Sagkeeng First Nation

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Fort Alexander, Manitoba

Sagkeeng - Mouth of the river[1]:14
Fort Alexander, Manitoba is located in Manitoba
Fort Alexander, Manitoba
Fort Alexander, Manitoba
Fort Alexander Sagkeeng (mouth of the river) Manitoba[1]
Coordinates: 50°36′32″N 96°17′44″W / 50.60889°N 96.29556°W / 50.60889; -96.29556
Country Canada
Time zone[[UTCUTC−6]] (GMT)
 • Summer (DST)DST

The Sagkeeng First Nation is an Anishinaabe First Nation that holds territory in the southern part of Lake Winnipeg, Manitoba, Canada, 120 kilometers north of the city of Winnipeg ("Win-nipi" is a Cree word meaning "murky waters"), and on the mainland. The Sagkeeng reserve, once called Fort Alexander, has a total population of 7,637 registered band members, with 4,285 members living off reserve. The name "Sagkeeng" is derived from the Ojibwe language Zaagiing, meaning "at the outlet";[1]:14 the Reserve is located on both North and South shores "at the outlet" or mouth of the Winnipeg River. It is adjacent to the northern border of the Rural Municipality of Alexander, which also borders the Town of Pine Falls.

Sagkeeng’s traditional territory includes land within Treaty #1 and lands north and east of the Winnipeg River; the territory of Sagkeeng originally was to have commenced one mile upstream from the Fort Alexander trading post formerly occupied by the Hudson’s Bay Company. Indigenous and Northern Affairs Canada (INAC) files indicate the Chief and Council requested the boundaries to be moved to its present location.

History[edit]

Sagkeeng Ojibway people[edit]

This ancient (Ft. Alex) gathering and trading area and its peoples were a component of the copper culture, as evident by copper points and artifacts that were found in what became the Ft. Alex area; the source of the copper was the Lake Superior copper mines that are thousands of years old.

Some of the Sagkeeng Ojibway people are direct descendants of the Anishinaabe tribes that migrated from a very ancient settlement in the present-day Sault Ste. Marie, Ontario area. Some of the forefathers of Sagkeeng were a component of the ancient copper culture; they brought the copper points and artifacts that have been found around the Fort Alexander fishing, hunting, trading, and meeting grounds.

According to the current Sagkeeng government, Sagkeeng Anishinaabe have lived "at or near the mouth of the Winnipeg river (which became Fort Alexander Reserve #3" and Traverse Bay, since time immemorial."[2] This means that some Sagkeeng forefathers were always from this area and they mixed, married, and traded daughters with Anishinaabe and other native tribes; the Anishinaabe peoples began trading with the first French immigrants just a few hundred years ago in this Fort Alexander area now known as Sagkeeng territory.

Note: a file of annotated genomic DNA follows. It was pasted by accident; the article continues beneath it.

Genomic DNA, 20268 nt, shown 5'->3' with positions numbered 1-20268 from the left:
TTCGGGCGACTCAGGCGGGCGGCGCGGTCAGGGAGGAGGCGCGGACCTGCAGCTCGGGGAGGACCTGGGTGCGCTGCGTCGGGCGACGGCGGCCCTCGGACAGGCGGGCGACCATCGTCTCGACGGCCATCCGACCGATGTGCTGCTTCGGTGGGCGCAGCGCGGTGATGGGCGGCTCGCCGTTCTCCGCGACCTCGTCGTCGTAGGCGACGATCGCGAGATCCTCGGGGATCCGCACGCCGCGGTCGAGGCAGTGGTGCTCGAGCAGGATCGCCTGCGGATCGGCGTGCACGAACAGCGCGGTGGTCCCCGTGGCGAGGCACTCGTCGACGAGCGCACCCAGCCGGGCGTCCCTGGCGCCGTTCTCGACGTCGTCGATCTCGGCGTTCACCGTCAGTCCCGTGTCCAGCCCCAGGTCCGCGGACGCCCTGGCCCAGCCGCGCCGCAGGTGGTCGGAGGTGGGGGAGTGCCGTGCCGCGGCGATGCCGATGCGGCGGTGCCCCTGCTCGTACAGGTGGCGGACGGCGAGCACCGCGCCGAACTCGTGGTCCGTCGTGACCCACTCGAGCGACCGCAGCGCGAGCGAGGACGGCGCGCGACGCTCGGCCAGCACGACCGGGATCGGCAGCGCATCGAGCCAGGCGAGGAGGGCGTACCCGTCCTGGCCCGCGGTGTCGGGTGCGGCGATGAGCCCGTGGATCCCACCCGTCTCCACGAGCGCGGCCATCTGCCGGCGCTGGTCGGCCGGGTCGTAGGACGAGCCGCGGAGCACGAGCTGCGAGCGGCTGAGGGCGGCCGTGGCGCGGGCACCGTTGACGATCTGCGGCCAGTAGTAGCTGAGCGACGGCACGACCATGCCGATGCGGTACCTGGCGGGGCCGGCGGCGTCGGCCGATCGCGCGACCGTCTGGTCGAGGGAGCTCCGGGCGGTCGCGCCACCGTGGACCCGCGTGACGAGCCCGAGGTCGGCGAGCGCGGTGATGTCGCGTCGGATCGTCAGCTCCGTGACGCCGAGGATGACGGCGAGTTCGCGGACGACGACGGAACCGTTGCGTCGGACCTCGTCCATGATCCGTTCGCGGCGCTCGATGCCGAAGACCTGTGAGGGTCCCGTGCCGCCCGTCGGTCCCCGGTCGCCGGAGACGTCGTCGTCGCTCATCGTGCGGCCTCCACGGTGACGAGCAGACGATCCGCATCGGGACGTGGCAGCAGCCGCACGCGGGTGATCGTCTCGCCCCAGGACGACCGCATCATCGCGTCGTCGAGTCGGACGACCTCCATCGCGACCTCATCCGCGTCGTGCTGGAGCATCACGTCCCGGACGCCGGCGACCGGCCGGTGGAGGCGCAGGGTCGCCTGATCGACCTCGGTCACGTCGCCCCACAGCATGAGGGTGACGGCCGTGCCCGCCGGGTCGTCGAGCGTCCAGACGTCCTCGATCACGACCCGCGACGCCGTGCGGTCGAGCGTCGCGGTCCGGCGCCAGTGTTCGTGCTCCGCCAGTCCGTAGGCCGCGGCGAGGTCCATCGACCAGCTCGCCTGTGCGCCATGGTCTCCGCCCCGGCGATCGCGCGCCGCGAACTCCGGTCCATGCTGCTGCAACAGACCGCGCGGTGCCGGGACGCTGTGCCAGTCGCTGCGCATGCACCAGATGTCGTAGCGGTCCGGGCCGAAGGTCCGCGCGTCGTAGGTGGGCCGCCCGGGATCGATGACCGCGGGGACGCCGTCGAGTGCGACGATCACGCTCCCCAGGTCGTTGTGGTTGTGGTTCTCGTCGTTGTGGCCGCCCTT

Fort Alexander[edit]

In 1732, La Vérendrye built a fur trading post, Fort Maurepas, on the north side of the Winnipeg River, north of present-day Selkirk, Manitoba; which was abandoned at the end of the colonial period. Later Toussaint Lesieur, a North West company or NWC clerk built a post on the south side of the mouth of lake Winnipeg; it was called Fort Bas de la Rivière and functioned as the capital of the NWC Lake Winnipeg district, it became an important provisioning post for both the Native and immigrant canoe brigades. Bags of pemmican, brought from NWC posts on the upper Assiniboine River, were stored here among other goods.

The Hudson's Bay Company operated here between 1795 and 1801. In 1807, Alexander MacKay rebuilt the post on a nearby site. Beginning in 1808, the new post was known as Fort Alexander (50°36′32″N 96°17′44″W / 50.60889°N 96.29556°W / 50.60889; -96.29556). Since big game of the area had been over exploited by immigrants in the late 1700s, fish, grains and garden vegetables were the staple foods of the area. By 1812, the Bas de la Rivière gardens were selling vegetables to the incoming Red River immigrants. After the Northwest and Hudson's Bay companies merged in 1821, Fort Alexander continued to be operated as a trading post for the natives and immigrants in the region.

Contemporary life[edit]

The nation has a dance group Sagkeeng's Finest, who won the 2012 first and only season of Canada's Got Talent;[3][4] the group included Vincent O’Laney, 17, and brothers Dallas Courchene, 16, and Brandon Courchene, 18. They won over a total of 244 other acts; the trio started with traditional jigging, a First Nations tradition, then fused more modern dance styles, such as tap dancing, into their act. Because of this new style of dancing, the people of Canada took to their phones and voted "Sagkeeng's Finest" as winners of the $100,000 first prize, they also won a $105,000 Nissan GT-R sports car, an opportunity to perform during City TV's New Year's Eve special, and the possibility of performing at a venue in Las Vegas.

Rogers Media’s Scott Moore said the victory for Sagkeeng’s Finest showed Canadian support for an underdog. “It shows the diversity and the acceptance of Canada,” he insisted.[5][6][7]

Other notable members of Sagkeeng First Nation include artist and curator Jaimie Issac.[8]

Treaty[edit]

Kakakepenaise (Gekeki-Binesi, "Hawk-bird", a.k.a. William Mann I) signed Treaty 1 in 1871 on behalf of the Sagkeeng people.[9] Although Sagkeeng is a Treaty 1 nation, Sagkeeng is unique among other Anishinaabe communities, as it a member of Treaty 1, Treaty 2, and Treaty 3. All three treaty boundaries merge at Sagkeeng. Which means it is a member of the Grand Council of Treaty 3 (GCT3); these encompass a geographical area of 55,000 square miles. The Northern Territory of Turtle Island, the Southern Plains territory, and the Eastern Turtle Island territory treaty boundaries all converge at the Sagkeeng Territory.